Home Office funding to combat substance misuse by young people
A scheme to help young people in the Blackpool area make healthy choices has been awarded over £90,000.
More than 140 young people in the Blackpool area will be helped to build the skills and resilience they need to make healthy choices and avoid falling into drug and alcohol misuse and related crime.
The Real-Life Skills project, developed by the charity Mentor UK, is being backed by more than £90,000 of funding from the Home Office as part of the Serious Violence Strategy.
The training will be delivered in two schools and two education facilities for those outside of mainstream education. It will be led by project officers, youth workers and trained peer-group facilitators aged 14 to 15.
A total of 144 youngsters aged 12 to 14 will benefit from the three-month programme through weekly hour-long sessions. The aim is to increase their knowledge around alcohol and drugs including their effects on mental and physical health.
They’ll be educated about links between drugs and organised crime and helped to improve their ability and confidence to make positive choices.
Real-Life Skills will also build capacity among teachers for alcohol and drug prevention education.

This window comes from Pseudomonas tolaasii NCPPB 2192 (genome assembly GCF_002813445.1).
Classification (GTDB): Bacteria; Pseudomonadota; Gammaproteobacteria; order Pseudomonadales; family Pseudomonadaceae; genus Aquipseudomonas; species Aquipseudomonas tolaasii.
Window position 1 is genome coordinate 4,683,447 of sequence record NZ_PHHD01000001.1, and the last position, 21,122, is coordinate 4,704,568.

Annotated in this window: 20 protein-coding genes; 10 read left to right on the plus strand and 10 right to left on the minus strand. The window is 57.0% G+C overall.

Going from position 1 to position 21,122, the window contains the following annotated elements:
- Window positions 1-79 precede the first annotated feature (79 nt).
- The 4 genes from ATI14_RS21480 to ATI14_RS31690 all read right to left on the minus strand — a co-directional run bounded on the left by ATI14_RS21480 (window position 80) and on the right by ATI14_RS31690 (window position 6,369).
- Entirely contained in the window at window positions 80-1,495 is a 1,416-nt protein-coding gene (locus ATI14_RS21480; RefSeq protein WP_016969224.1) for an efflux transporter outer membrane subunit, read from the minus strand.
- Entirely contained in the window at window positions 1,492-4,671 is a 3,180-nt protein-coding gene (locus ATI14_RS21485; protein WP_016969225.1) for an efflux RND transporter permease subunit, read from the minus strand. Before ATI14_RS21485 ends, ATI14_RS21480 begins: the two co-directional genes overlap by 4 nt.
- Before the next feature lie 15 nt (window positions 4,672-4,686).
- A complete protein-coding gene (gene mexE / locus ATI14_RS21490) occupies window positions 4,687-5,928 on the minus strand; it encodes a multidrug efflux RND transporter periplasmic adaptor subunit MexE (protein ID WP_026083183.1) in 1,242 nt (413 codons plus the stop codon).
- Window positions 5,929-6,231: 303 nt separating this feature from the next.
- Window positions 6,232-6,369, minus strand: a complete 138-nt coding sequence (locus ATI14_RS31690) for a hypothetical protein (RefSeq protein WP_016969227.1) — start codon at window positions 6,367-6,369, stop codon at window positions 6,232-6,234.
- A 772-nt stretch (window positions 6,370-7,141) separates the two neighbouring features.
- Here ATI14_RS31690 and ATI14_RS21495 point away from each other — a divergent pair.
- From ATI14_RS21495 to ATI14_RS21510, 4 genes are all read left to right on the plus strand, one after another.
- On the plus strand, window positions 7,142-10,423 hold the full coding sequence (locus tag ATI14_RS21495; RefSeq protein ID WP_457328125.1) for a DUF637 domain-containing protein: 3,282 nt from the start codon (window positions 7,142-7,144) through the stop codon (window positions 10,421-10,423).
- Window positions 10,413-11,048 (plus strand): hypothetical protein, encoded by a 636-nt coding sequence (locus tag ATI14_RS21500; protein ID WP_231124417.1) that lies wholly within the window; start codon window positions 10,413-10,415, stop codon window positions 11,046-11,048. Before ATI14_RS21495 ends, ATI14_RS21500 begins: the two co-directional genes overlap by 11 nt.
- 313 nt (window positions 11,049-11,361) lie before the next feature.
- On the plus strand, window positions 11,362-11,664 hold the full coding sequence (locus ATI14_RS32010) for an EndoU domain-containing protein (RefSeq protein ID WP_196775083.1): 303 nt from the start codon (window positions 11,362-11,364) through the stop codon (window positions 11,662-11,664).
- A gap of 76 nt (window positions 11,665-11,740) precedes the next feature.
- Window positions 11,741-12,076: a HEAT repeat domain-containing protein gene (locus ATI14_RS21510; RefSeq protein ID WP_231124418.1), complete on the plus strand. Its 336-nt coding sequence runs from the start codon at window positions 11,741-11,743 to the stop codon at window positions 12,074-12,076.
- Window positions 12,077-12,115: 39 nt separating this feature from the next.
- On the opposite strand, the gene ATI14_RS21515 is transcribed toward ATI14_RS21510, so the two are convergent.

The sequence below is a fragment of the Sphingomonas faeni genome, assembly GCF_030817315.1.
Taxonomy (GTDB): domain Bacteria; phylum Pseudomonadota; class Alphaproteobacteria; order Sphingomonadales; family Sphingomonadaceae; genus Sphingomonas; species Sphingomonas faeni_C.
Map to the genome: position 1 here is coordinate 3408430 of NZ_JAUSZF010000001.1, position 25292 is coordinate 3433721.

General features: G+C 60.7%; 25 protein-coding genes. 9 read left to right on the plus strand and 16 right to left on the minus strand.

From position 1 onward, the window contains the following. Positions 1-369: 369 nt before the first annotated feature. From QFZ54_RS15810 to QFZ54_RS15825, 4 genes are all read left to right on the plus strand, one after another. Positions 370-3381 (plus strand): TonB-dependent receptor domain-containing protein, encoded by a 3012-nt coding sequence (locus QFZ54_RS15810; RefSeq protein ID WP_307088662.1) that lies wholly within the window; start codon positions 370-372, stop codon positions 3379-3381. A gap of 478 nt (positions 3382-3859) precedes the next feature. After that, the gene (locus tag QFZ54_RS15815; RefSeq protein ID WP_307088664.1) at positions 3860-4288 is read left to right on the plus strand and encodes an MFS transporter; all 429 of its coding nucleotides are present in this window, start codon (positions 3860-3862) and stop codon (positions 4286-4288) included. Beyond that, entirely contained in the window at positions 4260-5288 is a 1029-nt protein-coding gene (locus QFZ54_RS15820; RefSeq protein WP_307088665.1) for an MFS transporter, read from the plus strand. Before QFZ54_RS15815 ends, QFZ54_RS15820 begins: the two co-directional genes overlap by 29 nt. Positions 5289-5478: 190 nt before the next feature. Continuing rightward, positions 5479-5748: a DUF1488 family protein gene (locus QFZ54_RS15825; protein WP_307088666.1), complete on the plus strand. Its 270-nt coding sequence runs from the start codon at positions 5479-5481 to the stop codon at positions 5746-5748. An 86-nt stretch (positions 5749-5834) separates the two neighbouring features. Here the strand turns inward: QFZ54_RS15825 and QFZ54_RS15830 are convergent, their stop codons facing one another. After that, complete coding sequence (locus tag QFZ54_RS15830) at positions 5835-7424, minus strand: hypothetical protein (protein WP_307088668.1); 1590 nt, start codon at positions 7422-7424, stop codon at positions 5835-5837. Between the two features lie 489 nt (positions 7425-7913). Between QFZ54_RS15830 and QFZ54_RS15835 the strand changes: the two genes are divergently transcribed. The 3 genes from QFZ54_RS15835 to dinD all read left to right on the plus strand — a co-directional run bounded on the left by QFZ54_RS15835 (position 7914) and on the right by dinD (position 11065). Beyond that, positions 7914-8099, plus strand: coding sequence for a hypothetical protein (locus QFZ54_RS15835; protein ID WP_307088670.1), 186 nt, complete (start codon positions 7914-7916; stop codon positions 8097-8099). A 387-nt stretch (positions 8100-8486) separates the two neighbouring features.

Victoria Atkins, Minister for Crime, Safeguarding and Vulnerability, yesterday said:
A crucial part of our approach to tackling serious violence is engaging with young people at an early stage to provide them with the skills and knowledge they need to stop them being drawn into substance abuse and crime.
I’m delighted to be able to support the excellent work done by Mentor UK as every young person deserves to lead a healthy and productive life away from crime and violence.
Boris Pomroy, Mentor UK CEO, yesterday said:
Mentor UK is excited about this opportunity to engage young people through our innovative approach to alcohol and drug education. We look forward to working with schools and community organisations in Blackpool to support young people in building the knowledge, skills and self-confidence they need to make positive choices and thrive, even in the most challenging situations.
The project builds on existing work to improve support and opportunities for young people in Blackpool, as one of the government’s 12 Opportunity Areas to drive social mobility. A key priority in Blackpool is to improve attendance at school, reduce school exclusions and the numbers of young people in pupil referral units, through targeted support for children at risk of exclusion using specialist staff to work with pupils and parents.
While law enforcement is a key element of the Serious Violence Strategywhich launched in April, it also looks at the root causes of the problem and how to support young people to lead productive lives away from violence. The overall strategy is supported by £40 million of Home Office funding.
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